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Amaranth Advisors - Energy (esp. Natural Gas)

2006-09

Count of distinct funds: 1
Capital base: $9 billion
Loss: $6.4 billion

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stories: wikipedia.org, wsj.com, usatoday.com, economist.com, nytimes.com, thestreet.com, salon.com, senate.gov

Within days Amaranth Advisors lost $4.5 billion in wealth, cutting its $9 billion in assets in half. The eventual losses were in excess of $6 billion. Amaranth's losing bets were on natural gas. Brian Hunter, head of Amaranth's energy trading desk, had been placing large bets on natural gas for quite some time making big returns amidst the booming natural gas prices after Hurricanes Katrina and Rita. According to a WSJ article:

Last December [2005], amid a cold snap, gas soared to a record $15.378 a million British thermal units on the New York Mercantile Exchange, or Nymex. This month, prices fell below $5 in the absence of major hurricanes and with forecasters talking about another warm winter. Yesterday, gas for October [2006] delivery settled at $4.942 a million BTUs on Nymex, off four cents.

Backed by borrowed money and a deep-pocketed fund, Mr. Hunter took on more exposure to certain futures contracts than do some big investment banks employing more than 100 energy traders, say several traders and ex-colleagues. He sometimes held open positions to buy or sell tens of billions of dollars of commodities.

He was up for the year roughly $2 billion by April, scoring a return of 11% to 13% that month alone, say investors in the Amaranth fund. Then he had a loss of nearly $1 billion in May when prices of gas for delivery far in the future suddenly collapsed, investors add. He won back the $1 billion over the summer, only to lose that and much more ...

Although Mr. Hunter had fared well, many traders say he was acquiring positions that were too large to get out of if the market turned -- including a bullish bet on winter gas. Amaranth won't detail its positions or his trading strategy, so it is unclear exactly what hurt Mr. Hunter so badly last week. In recent weeks, people familiar with the transactions say, Amaranth bought MotherRock's gas positions in an attempt to cancel some of its trades and reduce its market exposure.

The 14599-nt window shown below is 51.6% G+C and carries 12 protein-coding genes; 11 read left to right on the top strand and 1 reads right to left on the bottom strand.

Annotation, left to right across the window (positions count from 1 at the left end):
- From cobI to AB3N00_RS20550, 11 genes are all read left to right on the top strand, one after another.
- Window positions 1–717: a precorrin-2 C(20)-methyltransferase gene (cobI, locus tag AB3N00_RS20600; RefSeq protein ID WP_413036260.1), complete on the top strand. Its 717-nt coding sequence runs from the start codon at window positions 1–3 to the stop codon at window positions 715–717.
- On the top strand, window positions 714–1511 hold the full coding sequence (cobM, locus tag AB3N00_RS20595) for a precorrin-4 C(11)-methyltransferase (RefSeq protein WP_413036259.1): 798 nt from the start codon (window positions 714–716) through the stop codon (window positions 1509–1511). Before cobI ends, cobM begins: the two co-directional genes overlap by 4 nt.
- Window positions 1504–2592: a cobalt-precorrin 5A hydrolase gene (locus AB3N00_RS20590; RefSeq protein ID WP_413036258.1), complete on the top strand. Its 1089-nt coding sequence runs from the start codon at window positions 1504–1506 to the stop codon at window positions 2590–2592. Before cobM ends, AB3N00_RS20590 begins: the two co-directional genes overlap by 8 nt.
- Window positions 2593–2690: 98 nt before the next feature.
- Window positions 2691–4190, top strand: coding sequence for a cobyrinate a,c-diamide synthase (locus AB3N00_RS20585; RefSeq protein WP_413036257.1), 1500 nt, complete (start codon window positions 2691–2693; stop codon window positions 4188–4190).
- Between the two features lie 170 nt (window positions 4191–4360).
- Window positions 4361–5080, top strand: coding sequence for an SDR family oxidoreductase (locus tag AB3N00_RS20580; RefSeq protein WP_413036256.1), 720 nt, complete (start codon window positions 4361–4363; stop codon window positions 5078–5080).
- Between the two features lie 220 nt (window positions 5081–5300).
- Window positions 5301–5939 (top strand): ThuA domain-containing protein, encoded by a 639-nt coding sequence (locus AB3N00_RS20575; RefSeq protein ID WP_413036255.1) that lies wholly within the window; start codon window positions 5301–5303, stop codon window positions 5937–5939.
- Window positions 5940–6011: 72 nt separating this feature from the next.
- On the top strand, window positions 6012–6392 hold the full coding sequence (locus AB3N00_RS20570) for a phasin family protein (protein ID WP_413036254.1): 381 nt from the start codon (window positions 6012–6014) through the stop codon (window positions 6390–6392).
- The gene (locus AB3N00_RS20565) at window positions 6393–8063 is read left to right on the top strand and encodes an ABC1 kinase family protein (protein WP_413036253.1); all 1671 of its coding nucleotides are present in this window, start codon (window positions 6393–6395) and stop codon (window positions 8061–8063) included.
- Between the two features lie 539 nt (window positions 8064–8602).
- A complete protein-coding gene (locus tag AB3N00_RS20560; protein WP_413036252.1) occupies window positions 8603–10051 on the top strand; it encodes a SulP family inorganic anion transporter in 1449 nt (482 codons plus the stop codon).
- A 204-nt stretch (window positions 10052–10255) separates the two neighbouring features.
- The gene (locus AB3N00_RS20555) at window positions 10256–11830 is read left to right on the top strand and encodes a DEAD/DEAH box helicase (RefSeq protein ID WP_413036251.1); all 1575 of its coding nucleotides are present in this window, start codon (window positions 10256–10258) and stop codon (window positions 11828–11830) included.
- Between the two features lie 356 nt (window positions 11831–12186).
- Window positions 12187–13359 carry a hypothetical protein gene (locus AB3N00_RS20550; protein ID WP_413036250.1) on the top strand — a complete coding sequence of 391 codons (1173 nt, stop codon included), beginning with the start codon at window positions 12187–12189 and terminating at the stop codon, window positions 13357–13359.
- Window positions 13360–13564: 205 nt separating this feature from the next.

Late September 2006 Amaranth sent out a letter to investors saying they were shutting down. USA Today reported:

The founder of a hedge fund that lost about $6 billion because of bad energy trades said in a letter to investors this week that the fund is preparing to shut down, according to a published report.

Nicholas Maounis of Amaranth Advisors wrote that the fund is suspending all redemptions for Sept. 30 and Oct. 31 so it could "generate liquidity for investors in an orderly fashion, with the goal of maximizing the proceeds of asset dispositions," ...

Regarding Amaranth's leverage, the Economist notes:

"I've never seen a hedge fund so highly leveraged in energy," says Peter Fusaro of the Energy Hedge Fund Centre. He reckons that the fund held about 10% of the global market in natural-gas futures. "Somebody was not monitoring this correctly."

Amaranth's closure marks the largest hedge fund implosion since LTCM in 1998. Note that Amaranth's website is still up and running.

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Important: This fund is on our list of hedge funds that have "imploded" (see also ailing lenders). However, please note that "imploded" is a somewhat subjective. The "imploded" list contains hedge funds (or other unregulated and autonomous speculative investment funds) which have gone through some sort of permanent adverse change. This is a somewhat subjective call, and does not necessarily mean total shutdown or bankruptcy. It can also mean steep and rapid mark-downs in net asset value; or abnormal "bail-out" by corporate parents or peers in order to avoid write-downs and provide liquidity. The funds are of any type and sector.